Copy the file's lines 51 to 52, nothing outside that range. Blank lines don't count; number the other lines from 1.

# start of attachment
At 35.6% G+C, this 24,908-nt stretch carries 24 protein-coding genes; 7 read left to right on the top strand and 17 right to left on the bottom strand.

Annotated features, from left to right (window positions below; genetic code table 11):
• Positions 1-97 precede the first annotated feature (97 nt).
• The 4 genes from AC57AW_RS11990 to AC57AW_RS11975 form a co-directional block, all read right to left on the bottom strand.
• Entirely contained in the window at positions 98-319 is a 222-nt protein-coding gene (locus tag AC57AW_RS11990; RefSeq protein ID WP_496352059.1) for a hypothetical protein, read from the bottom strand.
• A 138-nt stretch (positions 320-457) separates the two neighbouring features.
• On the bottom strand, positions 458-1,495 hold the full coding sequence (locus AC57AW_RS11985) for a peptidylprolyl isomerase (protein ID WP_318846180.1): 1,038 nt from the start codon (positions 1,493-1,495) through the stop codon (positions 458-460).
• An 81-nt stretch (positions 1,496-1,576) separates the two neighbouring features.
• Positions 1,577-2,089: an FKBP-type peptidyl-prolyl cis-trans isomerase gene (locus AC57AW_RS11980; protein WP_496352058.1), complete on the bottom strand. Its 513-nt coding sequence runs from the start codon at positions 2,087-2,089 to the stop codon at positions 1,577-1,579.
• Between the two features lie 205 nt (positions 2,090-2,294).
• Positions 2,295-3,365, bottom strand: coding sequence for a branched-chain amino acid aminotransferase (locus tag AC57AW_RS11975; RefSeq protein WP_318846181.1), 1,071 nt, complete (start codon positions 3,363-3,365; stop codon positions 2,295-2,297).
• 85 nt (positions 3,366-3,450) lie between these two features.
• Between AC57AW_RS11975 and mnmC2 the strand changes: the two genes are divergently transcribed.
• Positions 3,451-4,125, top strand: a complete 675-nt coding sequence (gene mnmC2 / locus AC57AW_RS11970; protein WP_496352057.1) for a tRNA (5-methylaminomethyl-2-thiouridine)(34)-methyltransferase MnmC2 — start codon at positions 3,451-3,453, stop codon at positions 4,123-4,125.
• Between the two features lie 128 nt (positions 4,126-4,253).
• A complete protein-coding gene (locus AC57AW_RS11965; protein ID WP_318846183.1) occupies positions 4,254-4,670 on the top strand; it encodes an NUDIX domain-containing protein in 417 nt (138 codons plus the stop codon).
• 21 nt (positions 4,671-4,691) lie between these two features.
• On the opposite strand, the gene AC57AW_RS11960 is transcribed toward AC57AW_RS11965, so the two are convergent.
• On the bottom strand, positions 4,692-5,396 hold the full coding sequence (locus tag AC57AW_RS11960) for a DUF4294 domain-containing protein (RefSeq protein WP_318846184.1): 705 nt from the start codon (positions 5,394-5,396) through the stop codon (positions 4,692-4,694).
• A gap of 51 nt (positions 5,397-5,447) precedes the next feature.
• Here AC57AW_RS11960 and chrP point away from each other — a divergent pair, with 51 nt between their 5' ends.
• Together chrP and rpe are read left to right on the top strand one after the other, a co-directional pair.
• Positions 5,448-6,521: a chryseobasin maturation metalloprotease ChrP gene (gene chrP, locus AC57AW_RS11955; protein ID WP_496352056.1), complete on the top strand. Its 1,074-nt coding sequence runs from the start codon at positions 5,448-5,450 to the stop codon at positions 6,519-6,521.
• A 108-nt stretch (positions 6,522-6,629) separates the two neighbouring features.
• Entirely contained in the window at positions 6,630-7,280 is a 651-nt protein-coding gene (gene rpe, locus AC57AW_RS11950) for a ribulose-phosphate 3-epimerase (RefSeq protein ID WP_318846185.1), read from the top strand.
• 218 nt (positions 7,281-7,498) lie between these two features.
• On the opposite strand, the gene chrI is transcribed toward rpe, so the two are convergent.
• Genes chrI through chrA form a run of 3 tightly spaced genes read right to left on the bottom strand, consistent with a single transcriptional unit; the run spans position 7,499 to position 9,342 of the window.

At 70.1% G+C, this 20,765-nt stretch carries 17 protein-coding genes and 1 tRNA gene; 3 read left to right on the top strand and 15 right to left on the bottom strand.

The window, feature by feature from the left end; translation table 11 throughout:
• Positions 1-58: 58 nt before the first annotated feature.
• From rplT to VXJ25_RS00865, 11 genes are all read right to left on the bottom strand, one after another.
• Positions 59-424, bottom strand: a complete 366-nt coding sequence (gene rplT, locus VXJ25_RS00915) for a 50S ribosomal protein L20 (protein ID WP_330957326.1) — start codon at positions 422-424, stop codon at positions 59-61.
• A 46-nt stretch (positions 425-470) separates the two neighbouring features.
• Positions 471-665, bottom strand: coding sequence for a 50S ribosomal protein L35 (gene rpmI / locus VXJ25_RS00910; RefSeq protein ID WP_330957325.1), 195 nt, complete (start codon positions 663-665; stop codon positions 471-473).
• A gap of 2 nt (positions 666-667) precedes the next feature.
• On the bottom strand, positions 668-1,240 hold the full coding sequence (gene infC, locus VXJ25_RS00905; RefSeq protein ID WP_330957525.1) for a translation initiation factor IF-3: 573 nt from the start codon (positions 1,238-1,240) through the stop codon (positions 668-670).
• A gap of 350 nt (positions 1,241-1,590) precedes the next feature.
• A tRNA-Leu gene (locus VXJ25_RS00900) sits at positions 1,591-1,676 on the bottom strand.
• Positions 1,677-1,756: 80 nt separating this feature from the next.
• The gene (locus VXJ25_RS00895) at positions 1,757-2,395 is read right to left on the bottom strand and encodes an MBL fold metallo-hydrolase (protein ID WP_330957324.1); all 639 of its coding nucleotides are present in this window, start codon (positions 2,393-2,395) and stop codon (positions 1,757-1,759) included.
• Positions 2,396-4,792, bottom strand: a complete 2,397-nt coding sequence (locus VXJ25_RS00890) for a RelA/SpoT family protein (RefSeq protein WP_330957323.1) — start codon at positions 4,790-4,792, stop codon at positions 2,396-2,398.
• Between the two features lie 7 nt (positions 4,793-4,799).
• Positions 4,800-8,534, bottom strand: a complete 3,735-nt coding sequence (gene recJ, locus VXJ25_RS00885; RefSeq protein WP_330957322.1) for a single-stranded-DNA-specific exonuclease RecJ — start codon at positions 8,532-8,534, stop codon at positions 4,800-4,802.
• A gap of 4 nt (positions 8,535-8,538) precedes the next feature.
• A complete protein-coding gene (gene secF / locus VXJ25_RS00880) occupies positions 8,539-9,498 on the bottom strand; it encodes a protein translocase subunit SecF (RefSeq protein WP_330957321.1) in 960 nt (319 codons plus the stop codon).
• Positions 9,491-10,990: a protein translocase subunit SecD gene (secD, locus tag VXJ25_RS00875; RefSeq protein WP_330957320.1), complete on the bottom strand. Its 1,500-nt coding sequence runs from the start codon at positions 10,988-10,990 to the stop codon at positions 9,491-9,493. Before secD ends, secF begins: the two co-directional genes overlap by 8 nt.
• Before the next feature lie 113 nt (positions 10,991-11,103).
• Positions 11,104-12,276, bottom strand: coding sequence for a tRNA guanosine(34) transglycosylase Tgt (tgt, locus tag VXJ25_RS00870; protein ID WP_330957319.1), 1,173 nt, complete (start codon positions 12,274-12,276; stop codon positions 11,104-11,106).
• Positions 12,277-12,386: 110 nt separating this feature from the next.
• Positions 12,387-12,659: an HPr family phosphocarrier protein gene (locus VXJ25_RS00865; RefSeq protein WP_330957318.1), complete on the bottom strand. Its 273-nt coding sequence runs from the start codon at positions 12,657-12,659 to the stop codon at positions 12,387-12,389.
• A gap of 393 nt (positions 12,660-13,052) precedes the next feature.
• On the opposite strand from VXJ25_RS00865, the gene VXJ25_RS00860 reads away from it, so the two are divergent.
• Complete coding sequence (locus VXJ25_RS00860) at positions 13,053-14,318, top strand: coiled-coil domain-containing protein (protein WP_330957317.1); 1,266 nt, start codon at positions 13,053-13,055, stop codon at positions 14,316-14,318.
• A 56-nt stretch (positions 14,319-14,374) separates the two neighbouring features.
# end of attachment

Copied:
• Positions 12,387-12,659: an HPr family phosphocarrier protein gene (locus VXJ25_RS00865; RefSeq protein WP_330957318.1), complete on the bottom strand. Its 273-nt coding sequence runs from the start codon at positions 12,657-12,659 to the stop codon at positions 12,387-12,389.
• A gap of 393 nt (positions 12,660-13,052) precedes the next feature.